Blood Groups and the Rise of Human Genetics in the Mid-Twentieth Century

Blood Groups and the Rise of Human Genetics in the Mid-Twentieth Century

Jenny Bangham

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Calculations scribbled in Robert Race’s hand showing his use of two different nomenclatures for different kinds of calculation (top of page, and bottom of page). From Race, ‘Blood Group Research Unit papers,’ 7 February 1947, SA/BGU/C.1, Wellcome Library.

This project offers a new postwar history of human genetics, by examining how, in mid-twentieth century Britain, blood groups were made into objects for investigations into human heredity and diversity. It follows the collection of blood groups from communities around the world, the grouping of samples, their transformation into data, and their presentation as credible genetic knowledge. Archival sources, interviews, and published sources reveal the institutional infrastructures and community interactions through which geneticists acquired and exploited resources for research. Films, newspaper reports, pamphlets and books for broader audiences reveal the careful management of popular understanding of genetic research.

Blood group research in Britain
In early 1930s Britain a community of geneticists, including R.A. Fisher and J.B.S. Haldane, promoted blood groups as having the potential to give the study of human heredity ‘a solidly objective foundation, under strict statistical control’. Fisher and colleagues at the Cambridge Galton Serum Unit—especially Robert Race and Arthur Mourant—implemented this vision, the project shows, using the arrangements for large-scale blood transfusion set up early in World War II. After the war, Mourant became director of the Blood Group Reference Laboratory and Robert Race of the Blood Group Research Unit, both at the Lister Institute of public health in London. As well as standardising antisera and investigating blood-grouping problems for the World Health Organization, these laboratories collected, analysed and published vast quantities of genetic data, making the Lister the global centre for blood-group genetics.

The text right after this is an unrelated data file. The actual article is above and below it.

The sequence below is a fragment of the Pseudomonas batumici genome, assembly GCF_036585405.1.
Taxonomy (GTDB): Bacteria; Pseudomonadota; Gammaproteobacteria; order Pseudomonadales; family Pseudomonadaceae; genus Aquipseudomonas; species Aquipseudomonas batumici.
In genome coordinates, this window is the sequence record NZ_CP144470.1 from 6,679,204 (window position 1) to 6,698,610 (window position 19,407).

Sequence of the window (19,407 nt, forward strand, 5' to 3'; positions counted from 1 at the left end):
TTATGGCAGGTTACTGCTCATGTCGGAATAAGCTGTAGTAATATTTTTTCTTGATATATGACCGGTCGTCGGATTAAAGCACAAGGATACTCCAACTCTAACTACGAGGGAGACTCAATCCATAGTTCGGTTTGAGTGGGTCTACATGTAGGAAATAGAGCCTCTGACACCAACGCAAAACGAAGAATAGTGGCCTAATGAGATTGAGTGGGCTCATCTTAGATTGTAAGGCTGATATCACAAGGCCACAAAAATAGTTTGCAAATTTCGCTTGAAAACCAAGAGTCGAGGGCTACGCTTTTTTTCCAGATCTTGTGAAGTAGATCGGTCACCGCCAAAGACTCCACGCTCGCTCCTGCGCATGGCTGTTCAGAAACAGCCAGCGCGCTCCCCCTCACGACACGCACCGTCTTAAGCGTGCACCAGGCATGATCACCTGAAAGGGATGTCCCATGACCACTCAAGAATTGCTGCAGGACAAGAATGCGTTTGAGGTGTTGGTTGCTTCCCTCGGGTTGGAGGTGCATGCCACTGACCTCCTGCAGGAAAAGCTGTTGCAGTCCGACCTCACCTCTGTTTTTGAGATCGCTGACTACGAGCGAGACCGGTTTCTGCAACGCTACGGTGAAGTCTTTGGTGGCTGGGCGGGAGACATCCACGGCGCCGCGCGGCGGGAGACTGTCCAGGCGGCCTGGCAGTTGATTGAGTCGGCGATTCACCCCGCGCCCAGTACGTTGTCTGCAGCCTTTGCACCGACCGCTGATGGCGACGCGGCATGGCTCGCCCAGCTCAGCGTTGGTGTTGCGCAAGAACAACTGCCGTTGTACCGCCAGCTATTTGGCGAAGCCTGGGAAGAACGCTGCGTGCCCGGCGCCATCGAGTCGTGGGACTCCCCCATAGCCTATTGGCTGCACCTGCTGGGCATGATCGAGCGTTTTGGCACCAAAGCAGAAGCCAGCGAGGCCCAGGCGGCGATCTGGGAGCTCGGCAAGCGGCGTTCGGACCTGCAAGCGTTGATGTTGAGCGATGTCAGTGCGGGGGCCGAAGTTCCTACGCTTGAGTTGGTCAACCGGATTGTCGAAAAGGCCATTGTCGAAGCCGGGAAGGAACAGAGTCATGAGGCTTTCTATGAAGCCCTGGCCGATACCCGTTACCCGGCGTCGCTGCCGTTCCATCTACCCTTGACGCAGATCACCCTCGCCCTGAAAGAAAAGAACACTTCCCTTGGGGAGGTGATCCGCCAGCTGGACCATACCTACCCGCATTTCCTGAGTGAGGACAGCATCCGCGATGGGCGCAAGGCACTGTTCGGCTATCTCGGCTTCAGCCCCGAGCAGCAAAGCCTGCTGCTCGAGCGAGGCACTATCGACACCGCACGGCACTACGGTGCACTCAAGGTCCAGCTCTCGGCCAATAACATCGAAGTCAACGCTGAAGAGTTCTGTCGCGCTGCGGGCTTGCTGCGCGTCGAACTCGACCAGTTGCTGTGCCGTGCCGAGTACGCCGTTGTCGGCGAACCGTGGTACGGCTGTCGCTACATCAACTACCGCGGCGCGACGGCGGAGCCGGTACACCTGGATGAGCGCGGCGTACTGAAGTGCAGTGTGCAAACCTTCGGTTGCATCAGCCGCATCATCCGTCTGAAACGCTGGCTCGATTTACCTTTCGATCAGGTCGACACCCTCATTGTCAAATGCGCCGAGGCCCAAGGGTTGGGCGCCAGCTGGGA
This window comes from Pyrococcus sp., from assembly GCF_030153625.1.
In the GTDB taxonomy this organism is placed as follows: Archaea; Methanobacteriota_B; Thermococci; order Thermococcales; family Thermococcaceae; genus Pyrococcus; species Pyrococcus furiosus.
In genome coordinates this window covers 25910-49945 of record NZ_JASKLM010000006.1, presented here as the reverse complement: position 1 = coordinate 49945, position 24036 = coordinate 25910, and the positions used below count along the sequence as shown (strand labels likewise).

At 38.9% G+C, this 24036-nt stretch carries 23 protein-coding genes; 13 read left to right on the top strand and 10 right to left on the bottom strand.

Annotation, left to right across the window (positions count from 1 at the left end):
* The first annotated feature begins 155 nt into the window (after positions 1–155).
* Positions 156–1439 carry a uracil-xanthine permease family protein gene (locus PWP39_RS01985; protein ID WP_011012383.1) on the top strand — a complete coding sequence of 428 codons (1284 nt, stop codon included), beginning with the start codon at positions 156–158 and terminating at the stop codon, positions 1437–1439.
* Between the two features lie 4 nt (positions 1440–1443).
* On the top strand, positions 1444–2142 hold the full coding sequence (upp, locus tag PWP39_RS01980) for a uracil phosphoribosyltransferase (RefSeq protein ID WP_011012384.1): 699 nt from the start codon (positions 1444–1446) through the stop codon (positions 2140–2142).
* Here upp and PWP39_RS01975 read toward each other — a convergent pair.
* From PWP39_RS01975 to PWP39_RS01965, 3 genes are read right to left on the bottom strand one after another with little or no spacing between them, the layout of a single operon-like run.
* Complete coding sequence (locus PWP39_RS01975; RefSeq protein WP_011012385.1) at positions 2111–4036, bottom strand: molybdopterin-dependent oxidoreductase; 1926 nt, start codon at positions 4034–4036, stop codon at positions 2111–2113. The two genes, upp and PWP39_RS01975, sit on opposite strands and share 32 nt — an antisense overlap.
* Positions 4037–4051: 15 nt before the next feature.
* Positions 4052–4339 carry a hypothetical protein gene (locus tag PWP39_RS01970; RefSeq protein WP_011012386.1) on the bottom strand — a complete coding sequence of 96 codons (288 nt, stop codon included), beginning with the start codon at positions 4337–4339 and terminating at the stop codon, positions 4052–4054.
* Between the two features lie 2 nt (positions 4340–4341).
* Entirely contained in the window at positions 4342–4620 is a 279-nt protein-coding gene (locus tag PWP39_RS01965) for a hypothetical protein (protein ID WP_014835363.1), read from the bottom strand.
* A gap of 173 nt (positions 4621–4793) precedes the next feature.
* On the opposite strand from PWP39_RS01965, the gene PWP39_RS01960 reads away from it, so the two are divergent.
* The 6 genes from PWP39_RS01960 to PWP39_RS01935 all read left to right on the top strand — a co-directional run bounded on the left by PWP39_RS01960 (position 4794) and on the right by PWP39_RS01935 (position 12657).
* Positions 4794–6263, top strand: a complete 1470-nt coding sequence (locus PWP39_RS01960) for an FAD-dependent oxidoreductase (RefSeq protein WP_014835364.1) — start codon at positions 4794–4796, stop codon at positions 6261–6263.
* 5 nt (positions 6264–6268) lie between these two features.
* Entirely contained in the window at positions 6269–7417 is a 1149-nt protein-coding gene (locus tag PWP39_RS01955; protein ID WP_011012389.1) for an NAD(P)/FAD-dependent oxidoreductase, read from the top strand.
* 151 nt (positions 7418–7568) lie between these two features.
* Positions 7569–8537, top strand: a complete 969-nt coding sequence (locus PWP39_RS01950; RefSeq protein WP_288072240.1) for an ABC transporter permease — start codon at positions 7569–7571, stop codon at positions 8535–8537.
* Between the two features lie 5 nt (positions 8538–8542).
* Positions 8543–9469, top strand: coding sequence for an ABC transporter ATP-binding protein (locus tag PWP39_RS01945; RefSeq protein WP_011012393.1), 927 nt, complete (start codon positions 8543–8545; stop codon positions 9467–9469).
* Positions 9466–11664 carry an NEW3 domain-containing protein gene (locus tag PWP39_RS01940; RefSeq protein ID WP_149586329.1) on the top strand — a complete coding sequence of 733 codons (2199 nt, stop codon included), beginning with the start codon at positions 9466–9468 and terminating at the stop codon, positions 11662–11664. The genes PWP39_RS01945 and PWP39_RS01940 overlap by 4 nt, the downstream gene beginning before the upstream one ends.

Purified race science
Against a backdrop of intense international discussion about the meaning and scope of race science, many researchers including Mourant made blood group genetics exemplify a modern, ethically neutral and ‘scientific’ study of race. The project explores the ways in which blood groups were mobilised in political discourses both within the disciplines of genetics, anthropology and geography, but also in relation to international efforts to reform the study of race.
 
Resources for human genetics
Robert Race’s Blood Group Research Unit made use of its contacts with blood banks and hospitals around the world to obtain specimens of rare blood types and turned them into precious resources for the discovery and elucidation of rare new blood groups. Considering the value and uses of rare blood brings into view the work done to annotate blood groups, antibodies, genes and alleles, with individual, family and racial identities.
 
Nomenclatures
This project also offers the first sustained analysis of the functions of nomenclatures in genetic research. For over a decade Robert Race and his colleagues were embroiled in a fierce dispute over the most appropriate nomenclatures used to denote the Rhesus blood groups. Doctors, pathologists, geneticists and anthropologists around the world joined the debate. I use this controversy—which is not fully resolved to this day—to think about the ways in which geneticists visualised and negotiated their objects of research, and how they communicated and collaborated with workers in other settings. Extending recent studies of relations between different media, I consider the material forms of nomenclatures, as they were jotted in notebooks, printed in journals, scribbled on blackboards, and spoken out loud.